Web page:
Student plans to sue Jimmy John’s

An MSU student is planning to sue Jimmy John’s Gourmet Sandwiches, the popular sandwich chain, after she contracted a case of E. coli after eating a sandwich with allegedly infected raw clover sprouts at an East Lansing location.

Human biology junior Alexsandra Shalayko is planning to file a lawsuit in Ingham Country Circuit Court for damages related to an E. coli infection that hospitalized her.

Shalayko was hospitalized for three days after eating a Turkey Tom sandwich with sprouts at the Jimmy John’s location at 4790 S. Hagadorn Road. She tested positive for the same strain of E. coli that has caused nine confirmed cases across Michigan.

Although they haven’t assessed the numbers, her attorney Drew Falkenstein said he wouldn’t be surprised if the medical bills alone racked up between $10,000 and $20,000.

Shalayko said it’s not about the money, but rather about making sure food wildly popular among her college peers is safe.

“It’s frustrating to see a company that we love isn’t really giving the love back,” Shalayko said. “It was a pretty harrowing experience for me, I can only imagine how it would be for somebody less fortunate (without health insurance).”

Both the Jimmy John’s location and corporate officials declined to comment on the lawsuit, although all three East Lansing locations said they currently are not serving sprouts.

The lawsuit will allege sprouts on the sandwich Shalayko ate Feb. 4 gave her the bacterial infection, part of an outbreak that infected 25 people in eight states.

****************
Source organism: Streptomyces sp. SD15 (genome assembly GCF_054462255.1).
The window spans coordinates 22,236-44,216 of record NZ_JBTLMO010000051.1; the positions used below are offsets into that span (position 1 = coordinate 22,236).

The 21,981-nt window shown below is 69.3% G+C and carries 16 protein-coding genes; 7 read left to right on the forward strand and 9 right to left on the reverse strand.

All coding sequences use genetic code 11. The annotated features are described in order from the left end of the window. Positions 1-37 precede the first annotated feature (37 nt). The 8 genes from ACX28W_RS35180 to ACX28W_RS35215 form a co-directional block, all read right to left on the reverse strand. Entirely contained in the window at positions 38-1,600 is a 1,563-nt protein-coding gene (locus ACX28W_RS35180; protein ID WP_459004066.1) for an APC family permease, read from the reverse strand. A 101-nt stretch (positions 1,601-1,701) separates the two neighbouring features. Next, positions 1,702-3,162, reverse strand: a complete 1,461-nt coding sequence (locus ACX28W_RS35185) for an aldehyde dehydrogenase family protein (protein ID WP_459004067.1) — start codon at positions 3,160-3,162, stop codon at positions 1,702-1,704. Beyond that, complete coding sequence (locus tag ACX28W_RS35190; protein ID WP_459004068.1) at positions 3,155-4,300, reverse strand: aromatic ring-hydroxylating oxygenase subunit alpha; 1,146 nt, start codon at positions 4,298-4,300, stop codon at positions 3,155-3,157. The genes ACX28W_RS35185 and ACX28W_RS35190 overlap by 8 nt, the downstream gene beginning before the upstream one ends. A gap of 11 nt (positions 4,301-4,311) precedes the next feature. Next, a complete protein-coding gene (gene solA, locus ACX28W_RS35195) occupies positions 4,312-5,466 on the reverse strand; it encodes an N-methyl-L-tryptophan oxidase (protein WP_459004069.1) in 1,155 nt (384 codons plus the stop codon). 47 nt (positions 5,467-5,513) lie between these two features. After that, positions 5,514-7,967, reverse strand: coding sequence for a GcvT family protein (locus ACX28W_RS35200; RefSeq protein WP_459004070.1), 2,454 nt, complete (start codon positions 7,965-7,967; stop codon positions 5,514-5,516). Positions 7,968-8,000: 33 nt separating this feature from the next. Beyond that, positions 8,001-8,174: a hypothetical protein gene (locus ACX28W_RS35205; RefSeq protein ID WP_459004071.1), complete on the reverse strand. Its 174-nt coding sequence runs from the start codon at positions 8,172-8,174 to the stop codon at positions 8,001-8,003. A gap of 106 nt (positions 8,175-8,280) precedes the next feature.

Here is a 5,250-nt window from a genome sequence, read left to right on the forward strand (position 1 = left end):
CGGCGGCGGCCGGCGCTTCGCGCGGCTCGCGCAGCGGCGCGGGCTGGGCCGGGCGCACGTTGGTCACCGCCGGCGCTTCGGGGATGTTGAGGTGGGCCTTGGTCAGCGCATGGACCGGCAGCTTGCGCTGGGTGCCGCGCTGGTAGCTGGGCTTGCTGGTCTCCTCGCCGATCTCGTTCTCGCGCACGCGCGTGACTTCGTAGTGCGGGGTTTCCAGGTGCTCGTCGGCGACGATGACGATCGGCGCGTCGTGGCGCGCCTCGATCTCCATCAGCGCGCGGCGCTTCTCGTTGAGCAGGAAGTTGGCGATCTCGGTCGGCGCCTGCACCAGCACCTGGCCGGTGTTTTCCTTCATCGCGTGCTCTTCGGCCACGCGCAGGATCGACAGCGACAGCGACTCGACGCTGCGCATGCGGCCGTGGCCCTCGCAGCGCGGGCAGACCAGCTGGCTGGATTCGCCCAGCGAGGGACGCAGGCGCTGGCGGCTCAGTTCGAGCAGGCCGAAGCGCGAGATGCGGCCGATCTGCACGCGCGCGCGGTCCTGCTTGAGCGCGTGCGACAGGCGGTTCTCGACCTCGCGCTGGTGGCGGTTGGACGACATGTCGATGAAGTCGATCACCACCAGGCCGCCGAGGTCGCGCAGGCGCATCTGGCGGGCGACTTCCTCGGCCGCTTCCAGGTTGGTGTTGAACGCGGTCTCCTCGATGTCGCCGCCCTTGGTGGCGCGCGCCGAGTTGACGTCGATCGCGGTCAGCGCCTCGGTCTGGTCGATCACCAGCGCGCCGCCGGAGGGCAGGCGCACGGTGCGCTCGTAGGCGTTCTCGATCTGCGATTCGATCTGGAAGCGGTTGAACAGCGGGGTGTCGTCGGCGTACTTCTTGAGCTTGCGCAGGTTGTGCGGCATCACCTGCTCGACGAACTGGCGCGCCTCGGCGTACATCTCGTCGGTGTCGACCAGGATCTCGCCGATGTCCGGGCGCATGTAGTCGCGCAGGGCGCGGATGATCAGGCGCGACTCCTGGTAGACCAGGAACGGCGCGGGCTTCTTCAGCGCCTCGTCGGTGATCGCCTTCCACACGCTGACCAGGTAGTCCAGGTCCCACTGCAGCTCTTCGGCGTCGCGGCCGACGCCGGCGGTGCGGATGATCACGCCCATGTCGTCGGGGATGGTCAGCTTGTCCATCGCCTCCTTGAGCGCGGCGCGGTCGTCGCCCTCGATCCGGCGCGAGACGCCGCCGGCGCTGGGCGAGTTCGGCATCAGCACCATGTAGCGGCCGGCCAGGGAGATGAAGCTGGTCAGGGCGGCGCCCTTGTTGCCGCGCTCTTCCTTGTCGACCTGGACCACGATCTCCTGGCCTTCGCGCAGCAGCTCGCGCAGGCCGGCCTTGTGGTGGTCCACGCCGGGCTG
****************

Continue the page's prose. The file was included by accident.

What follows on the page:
She was hospitalized for three days, experiencing what she described as severe abdominal cramps and bloody diarrhea.

“We’re dealing with a product that’s got a bad track record in terms of safety,” Falkenstein said.

Shalayko hired Seattle-based law firm Marler Clark, which specializes in food poisoning cases, to defend her. The firm has confronted Jimmy John’s, McDonald’s, Wendy’s and Walmart in court in the past. Falkenstein said he plans on officially filing the lawsuit by the end of the week.

Still, Shalayko said she’s disappointed she’ll never again eat sprouts on a Jimmy John’s sandwich.

“It kills me,” she said. “To me, that’s the best part.”

Shalayko said her case was one of the nine confirmed by the Michigan Department of Community Health, although a spokeswoman from the department could not confirm her case with The State News because of medical confidentiality.

Sprouts are a perfect breeding ground for many kinds of bacteria to grow, especially E. coli and salmonella, as they are grown in moist conditions with temperatures close to that of the human body, said food science and human nutrition professor Elliot Ryser.

No-preference freshman Emily Clemons, who said she has eaten a vegetarian sandwich with sprouts about once a week, said she understands why sprouts are no longer an option.

“I wouldn’t be comfortable eating them after (the outbreak)” she said. “Jimmy John’s is a big enough place where that stuff shouldn’t be happening.”

But Clemons said she does like the new little green replacement sprouts named “snow pea shoes.”

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